Oral 3.02: Postoperative survival for patients with thymoma complicating myasthenia gravis—chart experience
Regional Trends

Oral 3.02: Postoperative survival for patients with thymoma complicating myasthenia gravis—chart experience

Liewen Pang, Fangrui Wang

Department of Cardiothoracic Surgery, Huashan Hospital of Fudan University, Shanghai 200040, China


Background: To compare the postoperative survival between patients with thymoma only and those with both thymoma and MG.

Methods: The CHART registry recruited patients with thymoma from 16 centers over the country on an intention to treat basis from 1994 to 2012. Two groups were formed according to whether the patient complicated MG. Demographic and clinical data were reviewed, patients were followed and their survival status were analysed.

Results: There were 1,179 patients included in this study, including 206 with and 973 without MG. Complete thymectomy were done in 85.9% patients in MG group and 64.4% in non-MG group (P<0.05). There were more percentage of patients with the histology of tumors of thymoma AB, B1, or B2 (P<0.05) in MG group, and more percentage of patients with MG were in Masaoka’s stage I and II. The 20-year overall survival rates were 74.6% and 72.1% respectively (P=0.051). The survival rate was significantly higher in patients with MG when the histology was thymoma B3 or C (P=0.0083), or when the Masaoka’s staging was 3 or 4 (P=0.0089). Among patients with advanced stage thymoma (stage 3, 4a, 4b), the constituent ratios of 3, 4a, 4b were similar between MG and non-MG group. Histological, however, there were significantly more proportion of B1/B2 in the MG group while there were more B3/C in the non-MG group (P=0.000). Both groups were comparable in terms of resectability and postoperative recurrence, except that total thymectomy had been done in more proportion of patients in MG group (P=0.021). Multivariate analyses of Cox regression for all patients showed, Masaoka’s stage and resectability were strong independent prognostic indicators. Whereas in late Masaoka’s stage patients, MG and resectability were strong independent prognostic indicators. The OR for MG (yes) was 0.332 compared to non-MG (P=0.019).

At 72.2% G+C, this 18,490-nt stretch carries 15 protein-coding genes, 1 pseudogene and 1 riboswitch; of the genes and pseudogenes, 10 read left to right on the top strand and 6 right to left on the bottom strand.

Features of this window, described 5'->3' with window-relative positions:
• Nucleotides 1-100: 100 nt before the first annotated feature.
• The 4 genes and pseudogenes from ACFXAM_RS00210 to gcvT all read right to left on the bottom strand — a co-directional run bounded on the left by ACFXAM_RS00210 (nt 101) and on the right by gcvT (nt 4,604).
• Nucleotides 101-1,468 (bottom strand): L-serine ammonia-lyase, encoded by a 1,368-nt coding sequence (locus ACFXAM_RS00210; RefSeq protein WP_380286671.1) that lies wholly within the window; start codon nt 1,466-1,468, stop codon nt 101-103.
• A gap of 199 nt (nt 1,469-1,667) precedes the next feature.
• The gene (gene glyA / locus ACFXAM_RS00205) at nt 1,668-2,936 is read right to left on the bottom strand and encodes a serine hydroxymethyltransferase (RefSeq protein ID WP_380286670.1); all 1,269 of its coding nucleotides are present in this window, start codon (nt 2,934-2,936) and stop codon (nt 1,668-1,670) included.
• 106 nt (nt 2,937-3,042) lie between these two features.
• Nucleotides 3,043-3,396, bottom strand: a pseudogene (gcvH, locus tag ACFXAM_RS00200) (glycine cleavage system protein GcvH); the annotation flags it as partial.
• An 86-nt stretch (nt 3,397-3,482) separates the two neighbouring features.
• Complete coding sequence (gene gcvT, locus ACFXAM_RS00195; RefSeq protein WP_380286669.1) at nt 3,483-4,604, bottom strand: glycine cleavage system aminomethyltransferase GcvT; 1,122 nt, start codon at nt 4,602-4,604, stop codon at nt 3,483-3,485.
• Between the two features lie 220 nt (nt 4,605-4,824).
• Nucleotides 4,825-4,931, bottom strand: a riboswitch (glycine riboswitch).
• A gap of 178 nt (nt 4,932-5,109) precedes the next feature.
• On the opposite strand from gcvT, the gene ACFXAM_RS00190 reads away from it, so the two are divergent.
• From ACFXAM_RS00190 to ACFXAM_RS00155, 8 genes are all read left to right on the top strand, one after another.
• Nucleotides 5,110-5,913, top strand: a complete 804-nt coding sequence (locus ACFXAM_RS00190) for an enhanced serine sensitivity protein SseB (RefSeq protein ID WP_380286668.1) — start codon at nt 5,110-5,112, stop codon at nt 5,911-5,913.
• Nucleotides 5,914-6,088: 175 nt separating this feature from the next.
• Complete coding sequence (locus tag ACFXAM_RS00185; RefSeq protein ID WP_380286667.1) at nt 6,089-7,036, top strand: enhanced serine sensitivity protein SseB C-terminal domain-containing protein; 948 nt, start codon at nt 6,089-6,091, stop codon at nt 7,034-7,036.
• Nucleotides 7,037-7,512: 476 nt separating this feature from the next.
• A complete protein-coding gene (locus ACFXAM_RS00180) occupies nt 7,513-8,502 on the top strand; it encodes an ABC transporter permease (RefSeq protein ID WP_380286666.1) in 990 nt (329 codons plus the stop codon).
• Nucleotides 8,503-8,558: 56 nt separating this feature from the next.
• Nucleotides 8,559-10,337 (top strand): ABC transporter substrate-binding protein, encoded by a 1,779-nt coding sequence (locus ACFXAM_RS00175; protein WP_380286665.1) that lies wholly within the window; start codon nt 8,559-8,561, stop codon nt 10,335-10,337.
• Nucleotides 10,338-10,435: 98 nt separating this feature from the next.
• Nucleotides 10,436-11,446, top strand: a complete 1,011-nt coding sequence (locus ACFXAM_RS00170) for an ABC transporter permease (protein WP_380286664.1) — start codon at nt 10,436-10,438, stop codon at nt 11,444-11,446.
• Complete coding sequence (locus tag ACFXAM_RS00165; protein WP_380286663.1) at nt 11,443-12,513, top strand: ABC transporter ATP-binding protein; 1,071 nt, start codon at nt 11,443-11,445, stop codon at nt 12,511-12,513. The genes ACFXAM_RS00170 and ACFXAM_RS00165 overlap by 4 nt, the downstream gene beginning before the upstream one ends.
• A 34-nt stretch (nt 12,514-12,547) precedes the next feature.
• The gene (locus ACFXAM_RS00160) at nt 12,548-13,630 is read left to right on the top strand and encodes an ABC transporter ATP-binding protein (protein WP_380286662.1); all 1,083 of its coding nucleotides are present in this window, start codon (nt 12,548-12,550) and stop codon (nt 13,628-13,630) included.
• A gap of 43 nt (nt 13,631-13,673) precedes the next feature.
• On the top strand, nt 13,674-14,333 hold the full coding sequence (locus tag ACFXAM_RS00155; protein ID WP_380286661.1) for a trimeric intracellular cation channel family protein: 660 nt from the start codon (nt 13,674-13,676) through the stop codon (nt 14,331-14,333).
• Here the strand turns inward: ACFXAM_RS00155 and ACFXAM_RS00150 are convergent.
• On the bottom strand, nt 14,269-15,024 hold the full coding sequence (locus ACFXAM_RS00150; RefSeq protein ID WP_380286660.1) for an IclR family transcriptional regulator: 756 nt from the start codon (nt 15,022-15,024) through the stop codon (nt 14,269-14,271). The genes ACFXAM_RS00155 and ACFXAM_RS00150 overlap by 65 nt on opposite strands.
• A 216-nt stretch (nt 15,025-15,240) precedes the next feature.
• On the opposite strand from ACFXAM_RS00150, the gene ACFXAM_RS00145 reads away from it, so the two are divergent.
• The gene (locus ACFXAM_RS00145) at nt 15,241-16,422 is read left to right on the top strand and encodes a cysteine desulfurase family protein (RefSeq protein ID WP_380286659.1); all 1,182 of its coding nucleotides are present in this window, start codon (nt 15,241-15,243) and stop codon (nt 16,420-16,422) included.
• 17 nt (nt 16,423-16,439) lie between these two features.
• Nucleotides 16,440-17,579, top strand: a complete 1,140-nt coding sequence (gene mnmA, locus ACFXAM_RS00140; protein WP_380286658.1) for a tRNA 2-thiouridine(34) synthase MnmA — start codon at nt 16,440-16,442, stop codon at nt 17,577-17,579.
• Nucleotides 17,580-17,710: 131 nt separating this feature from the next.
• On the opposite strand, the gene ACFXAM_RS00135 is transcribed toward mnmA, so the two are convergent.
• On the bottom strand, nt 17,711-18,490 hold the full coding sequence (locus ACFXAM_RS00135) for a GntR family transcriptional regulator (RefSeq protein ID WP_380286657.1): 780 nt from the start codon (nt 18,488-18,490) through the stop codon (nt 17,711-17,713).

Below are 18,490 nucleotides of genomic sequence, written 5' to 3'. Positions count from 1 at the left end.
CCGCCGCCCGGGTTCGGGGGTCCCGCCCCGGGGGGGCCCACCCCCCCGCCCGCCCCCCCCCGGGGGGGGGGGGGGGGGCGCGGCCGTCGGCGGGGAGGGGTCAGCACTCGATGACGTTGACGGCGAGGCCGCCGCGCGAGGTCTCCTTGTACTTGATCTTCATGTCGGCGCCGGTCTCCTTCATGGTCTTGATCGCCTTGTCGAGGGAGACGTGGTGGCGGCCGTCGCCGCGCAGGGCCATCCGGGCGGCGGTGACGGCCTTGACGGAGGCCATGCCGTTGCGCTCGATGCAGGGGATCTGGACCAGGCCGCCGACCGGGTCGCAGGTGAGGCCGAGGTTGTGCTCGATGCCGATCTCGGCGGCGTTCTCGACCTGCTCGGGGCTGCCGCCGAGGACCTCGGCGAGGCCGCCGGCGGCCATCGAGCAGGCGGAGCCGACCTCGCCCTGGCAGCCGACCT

Conclusions: The survival of patients with thymoma was superior when MG was present, especially in late Masaoca’s stage patients. Possible reasons included early diagnosis of the tumor, better pathologic types and more attention for complete thymectomy in this group.

Keywords: Thymoma; myasthenia gravis; survival


doi: 10.3978/j.issn.2072-1439.2015.AB063


Cite this abstract as: Pang L, Wang F. Oral 3.02: Postoperative survival for patients with thymoma complicating myasthenia gravis—chart experience. J Thorac Dis 2015;7(Suppl 3):AB063. doi: 10.3978/j.issn.2072-1439.2015.AB063

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